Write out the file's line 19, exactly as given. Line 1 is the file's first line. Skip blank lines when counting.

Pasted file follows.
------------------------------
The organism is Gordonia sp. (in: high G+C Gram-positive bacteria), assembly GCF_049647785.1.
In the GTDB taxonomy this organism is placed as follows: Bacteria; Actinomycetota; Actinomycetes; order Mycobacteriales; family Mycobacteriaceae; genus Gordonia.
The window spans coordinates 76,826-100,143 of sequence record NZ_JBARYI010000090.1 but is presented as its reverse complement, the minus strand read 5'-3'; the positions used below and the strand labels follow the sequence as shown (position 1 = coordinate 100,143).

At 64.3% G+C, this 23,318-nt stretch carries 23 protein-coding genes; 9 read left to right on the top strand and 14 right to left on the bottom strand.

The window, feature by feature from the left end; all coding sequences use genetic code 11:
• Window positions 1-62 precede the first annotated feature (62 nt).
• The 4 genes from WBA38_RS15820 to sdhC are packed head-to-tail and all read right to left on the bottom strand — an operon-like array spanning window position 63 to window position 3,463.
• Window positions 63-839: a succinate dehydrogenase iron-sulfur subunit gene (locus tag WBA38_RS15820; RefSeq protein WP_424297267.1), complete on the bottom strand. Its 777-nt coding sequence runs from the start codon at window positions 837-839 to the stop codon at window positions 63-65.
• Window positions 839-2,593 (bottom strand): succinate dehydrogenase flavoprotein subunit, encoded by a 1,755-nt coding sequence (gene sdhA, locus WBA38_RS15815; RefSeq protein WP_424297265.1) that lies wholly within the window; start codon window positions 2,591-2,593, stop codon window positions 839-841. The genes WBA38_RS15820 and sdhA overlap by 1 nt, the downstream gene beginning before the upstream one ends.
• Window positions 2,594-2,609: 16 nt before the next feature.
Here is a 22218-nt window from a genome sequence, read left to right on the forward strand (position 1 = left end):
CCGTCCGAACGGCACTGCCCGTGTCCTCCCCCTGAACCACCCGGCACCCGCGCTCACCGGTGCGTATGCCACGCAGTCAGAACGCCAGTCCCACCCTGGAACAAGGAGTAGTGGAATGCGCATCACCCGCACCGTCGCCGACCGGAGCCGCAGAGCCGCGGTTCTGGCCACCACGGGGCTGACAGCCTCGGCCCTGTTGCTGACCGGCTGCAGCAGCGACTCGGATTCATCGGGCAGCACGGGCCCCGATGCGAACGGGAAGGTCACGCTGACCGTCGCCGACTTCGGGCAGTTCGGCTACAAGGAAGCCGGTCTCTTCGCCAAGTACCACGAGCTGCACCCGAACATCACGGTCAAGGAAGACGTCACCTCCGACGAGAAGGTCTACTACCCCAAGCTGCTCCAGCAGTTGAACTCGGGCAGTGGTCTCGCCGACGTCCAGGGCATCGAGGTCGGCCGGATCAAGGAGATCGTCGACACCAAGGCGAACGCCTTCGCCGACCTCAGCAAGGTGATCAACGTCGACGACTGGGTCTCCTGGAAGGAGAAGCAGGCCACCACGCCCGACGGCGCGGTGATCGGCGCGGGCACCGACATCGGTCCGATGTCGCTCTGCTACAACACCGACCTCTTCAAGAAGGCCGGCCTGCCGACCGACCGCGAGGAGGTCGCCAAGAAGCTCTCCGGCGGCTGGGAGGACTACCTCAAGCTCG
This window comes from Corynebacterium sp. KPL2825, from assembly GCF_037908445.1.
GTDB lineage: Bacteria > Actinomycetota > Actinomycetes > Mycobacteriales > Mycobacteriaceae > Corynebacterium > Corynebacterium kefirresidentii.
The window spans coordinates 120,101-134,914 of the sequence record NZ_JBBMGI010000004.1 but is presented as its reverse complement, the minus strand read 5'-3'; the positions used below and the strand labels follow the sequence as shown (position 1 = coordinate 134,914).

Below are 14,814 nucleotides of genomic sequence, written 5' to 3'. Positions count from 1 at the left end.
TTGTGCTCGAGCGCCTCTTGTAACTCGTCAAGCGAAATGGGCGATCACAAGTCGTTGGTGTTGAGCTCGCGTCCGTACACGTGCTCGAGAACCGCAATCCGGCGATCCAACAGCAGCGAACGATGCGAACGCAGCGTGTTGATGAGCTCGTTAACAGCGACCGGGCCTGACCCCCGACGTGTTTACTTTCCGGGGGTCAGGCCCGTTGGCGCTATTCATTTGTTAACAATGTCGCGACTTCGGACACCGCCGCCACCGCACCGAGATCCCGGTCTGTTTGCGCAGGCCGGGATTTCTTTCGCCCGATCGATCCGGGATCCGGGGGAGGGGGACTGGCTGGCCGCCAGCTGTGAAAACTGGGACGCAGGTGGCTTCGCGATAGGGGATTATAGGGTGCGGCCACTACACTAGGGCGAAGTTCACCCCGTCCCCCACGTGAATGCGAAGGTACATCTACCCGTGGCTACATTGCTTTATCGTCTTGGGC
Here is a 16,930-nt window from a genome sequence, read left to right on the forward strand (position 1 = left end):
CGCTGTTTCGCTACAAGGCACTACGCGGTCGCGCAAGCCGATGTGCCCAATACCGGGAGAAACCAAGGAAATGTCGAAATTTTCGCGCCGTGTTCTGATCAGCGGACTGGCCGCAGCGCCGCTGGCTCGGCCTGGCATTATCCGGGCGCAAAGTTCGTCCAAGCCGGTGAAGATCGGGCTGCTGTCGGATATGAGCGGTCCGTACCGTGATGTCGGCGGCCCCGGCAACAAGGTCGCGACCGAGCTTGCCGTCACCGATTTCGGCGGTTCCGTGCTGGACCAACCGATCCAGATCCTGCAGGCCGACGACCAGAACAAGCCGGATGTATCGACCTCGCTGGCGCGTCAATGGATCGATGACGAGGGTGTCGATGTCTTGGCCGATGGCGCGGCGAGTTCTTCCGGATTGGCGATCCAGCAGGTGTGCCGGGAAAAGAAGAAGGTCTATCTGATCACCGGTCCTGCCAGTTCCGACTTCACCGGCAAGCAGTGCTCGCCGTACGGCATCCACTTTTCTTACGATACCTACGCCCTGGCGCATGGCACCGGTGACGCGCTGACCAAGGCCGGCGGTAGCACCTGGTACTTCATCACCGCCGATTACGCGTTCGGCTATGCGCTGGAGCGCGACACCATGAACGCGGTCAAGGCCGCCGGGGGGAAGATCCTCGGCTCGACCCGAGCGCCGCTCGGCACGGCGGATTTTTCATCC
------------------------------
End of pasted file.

CGCTGTTTCGCTACAAGGCACTACGCGGTCGCGCAAGCCGATGTGCCCAATACCGGGAGAAACCAAGGAAATGTCGAAATTTTCGCGCCGTGTTCTGATCAGCGGACTGGCCGCAGCGCCGCTGGCTCGGCCTGGCATTATCCGGGCGCAAAGTTCGTCCAAGCCGGTGAAGATCGGGCTGCTGTCGGATATGAGCGGTCCGTACCGTGATGTCGGCGGCCCCGGCAACAAGGTCGCGACCGAGCTTGCCGTCACCGATTTCGGCGGTTCCGTGCTGGACCAACCGATCCAGATCCTGCAGGCCGACGACCAGAACAAGCCGGATGTATCGACCTCGCTGGCGCGTCAATGGATCGATGACGAGGGTGTCGATGTCTTGGCCGATGGCGCGGCGAGTTCTTCCGGATTGGCGATCCAGCAGGTGTGCCGGGAAAAGAAGAAGGTCTATCTGATCACCGGTCCTGCCAGTTCCGACTTCACCGGCAAGCAGTGCTCGCCGTACGGCATCCACTTTTCTTACGATACCTACGCCCTGGCGCATGGCACCGGTGACGCGCTGACCAAGGCCGGCGGTAGCACCTGGTACTTCATCACCGCCGATTACGCGTTCGGCTATGCGCTGGAGCGCGACACCATGAACGCGGTCAAGGCCGCCGGGGGGAAGATCCTCGGCTCGACCCGAGCGCCGCTCGGCACGGCGGATTTTTCATCC